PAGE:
There are three types of slide calipers. The vernier caliper is the oldest type, which utilizes one fixed and one sliding bar with inscribed scales. Measurements are derived reading the value from where the graduations are aligned on a sliding scale. Dial calipers, first introduced about 30 years ago essentially incorporate the workings of a dial indicator into the mechanics of a sliding handle and show measurements with a mechanical dial and range markings on the slide. Electronic caliper is the newest caliper type , began to appear in the 1980s. These tools utilize mechanics similar to a dial caliper but use electronics and a digital display to show measurement values.
While electronic calipers are increasingly popular than its predecessors, each type continues to offer advantages and has its drawbacks.
Vernier Slide Calipers
Vernier slide caliper have been used for a much longer time than the other types and is still most popular in some parts of the world. Because it involves matching up lines to read, using it requires practice. No long before, however, most users learn to take quick, accurate readings. There are several advantages of the vernier calipers. First, it is constructed of solid hardened steel with no internal moving parts. Another advantage is the durability of the inside jaws. Unlike dial or electronic tools with thin (.005) tips that must pass by each other the vernier jaws are much more substantial and long lasting. They do, however, put a lower limit of about .300 on internal dimensions that they can measure.
Until the recent ascension of electronic tools, dial calipers were by far the most popular type in the world. Their ability to provide quick, accurate measurement of O.D., I.D., and depth, and intuitive operation has made them a part of every machinist's toolbox, invaluable to mechanics, and a useful addition to any home workshop.
Unlike vernier slide calipers, their inside measurement jaws can pass by each other, allowing internal measurements as small as .050″Many dial calipers also incorporate a depth rod that extends from the handle, allowing measurements that previously required a depth micrometer.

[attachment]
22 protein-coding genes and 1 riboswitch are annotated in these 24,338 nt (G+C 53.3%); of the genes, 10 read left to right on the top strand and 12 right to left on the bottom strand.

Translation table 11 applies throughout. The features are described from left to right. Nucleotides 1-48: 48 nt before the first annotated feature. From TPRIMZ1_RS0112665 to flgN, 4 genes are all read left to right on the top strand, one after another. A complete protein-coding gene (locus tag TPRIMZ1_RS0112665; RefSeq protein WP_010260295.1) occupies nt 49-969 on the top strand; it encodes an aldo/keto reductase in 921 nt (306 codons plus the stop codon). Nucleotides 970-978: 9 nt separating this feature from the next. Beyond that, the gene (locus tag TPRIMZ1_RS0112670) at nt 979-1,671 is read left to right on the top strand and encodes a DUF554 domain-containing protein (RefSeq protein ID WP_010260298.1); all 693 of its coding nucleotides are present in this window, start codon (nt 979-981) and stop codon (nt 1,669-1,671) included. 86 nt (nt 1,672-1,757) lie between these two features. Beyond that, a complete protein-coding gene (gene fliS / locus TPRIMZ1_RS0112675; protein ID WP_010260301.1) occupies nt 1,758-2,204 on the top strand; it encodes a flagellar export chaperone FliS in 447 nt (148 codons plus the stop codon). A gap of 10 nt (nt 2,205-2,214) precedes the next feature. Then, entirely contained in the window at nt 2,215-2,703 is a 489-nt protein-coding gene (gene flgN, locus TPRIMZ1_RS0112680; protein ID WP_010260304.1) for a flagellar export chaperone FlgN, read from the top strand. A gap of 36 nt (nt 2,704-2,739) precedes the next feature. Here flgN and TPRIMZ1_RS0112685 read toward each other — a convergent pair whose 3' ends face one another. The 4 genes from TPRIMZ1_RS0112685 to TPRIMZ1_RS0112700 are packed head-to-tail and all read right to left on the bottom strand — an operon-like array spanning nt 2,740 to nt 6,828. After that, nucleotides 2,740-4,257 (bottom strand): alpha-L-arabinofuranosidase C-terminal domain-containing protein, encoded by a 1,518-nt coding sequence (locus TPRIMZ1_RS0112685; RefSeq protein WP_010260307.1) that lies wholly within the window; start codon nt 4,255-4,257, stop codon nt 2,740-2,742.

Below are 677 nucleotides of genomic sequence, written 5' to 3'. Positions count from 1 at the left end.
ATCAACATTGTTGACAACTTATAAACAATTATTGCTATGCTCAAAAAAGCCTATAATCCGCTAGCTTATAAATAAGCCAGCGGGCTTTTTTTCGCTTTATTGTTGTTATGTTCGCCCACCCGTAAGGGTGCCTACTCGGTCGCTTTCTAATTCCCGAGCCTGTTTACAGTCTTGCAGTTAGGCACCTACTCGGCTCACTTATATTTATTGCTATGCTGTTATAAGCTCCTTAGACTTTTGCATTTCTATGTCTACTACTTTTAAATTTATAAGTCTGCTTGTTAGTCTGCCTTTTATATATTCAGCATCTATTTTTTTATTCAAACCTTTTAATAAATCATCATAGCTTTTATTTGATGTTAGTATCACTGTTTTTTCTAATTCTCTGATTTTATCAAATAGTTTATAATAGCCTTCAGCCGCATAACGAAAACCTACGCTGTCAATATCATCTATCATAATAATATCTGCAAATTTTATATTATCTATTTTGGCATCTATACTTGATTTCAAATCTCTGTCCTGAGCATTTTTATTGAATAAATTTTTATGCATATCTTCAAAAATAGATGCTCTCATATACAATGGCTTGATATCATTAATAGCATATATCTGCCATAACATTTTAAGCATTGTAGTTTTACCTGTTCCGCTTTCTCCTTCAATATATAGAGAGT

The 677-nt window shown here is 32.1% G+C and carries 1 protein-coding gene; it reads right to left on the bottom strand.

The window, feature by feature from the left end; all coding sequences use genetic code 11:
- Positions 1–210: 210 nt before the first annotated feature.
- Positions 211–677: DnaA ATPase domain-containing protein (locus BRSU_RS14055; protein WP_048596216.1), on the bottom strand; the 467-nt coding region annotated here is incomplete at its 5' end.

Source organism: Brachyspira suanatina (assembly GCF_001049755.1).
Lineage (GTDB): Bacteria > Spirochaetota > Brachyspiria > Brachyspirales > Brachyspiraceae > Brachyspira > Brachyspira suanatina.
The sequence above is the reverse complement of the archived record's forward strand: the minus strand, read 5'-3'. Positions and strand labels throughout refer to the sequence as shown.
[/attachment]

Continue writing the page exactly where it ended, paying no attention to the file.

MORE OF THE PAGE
The dial caliper is constructed around a toothed rack in a bar groove along much of its length. This rack engages a small drive gear that is connected to the dial's hand and moves as the tool travels. The dimension displayed is the same for outside, inside and depth measurements.The toothed rack, however, is the dial caliper's Achille's heel. If a foreign particle such as a metal chip finds its way into a gullet, the small gear can be forced out of position leading to inaccurate readings
Electronic Slide Calipers
Electronic calipers began to come into the market in the mid-1980s. They are similar in construction to the dial calipers in that the inside jaws pass by each other.
Electronic calipers can include features that are not available with mechanical devices such as: (1) the ability to read in both English and metric; and instantly convert between them; (2) the ability to zero the caliper anywhere in the measuring range and display measurements relative to that position. Another major update is output capability. Slide Calipers with output can send data via a DataSure wireless system or attached to a wire to work with older devices. Early electronic calipers had problems with moisture --when coolant penetrated the electronics, tools often shut down. Today, many calipers are constructed to specific IP standards for water and dust protection, solving coolant and dirt/dust contamination problems as well as the chip problems of dial calipers. For users that do not require output or IP protection, less costly alternatives are available. These calipers are easy to use and include useful features such as inch/metric conversion zero set. Regardless of caliper type, they are exceptionally versatile and are one of the most common precision measuring tools.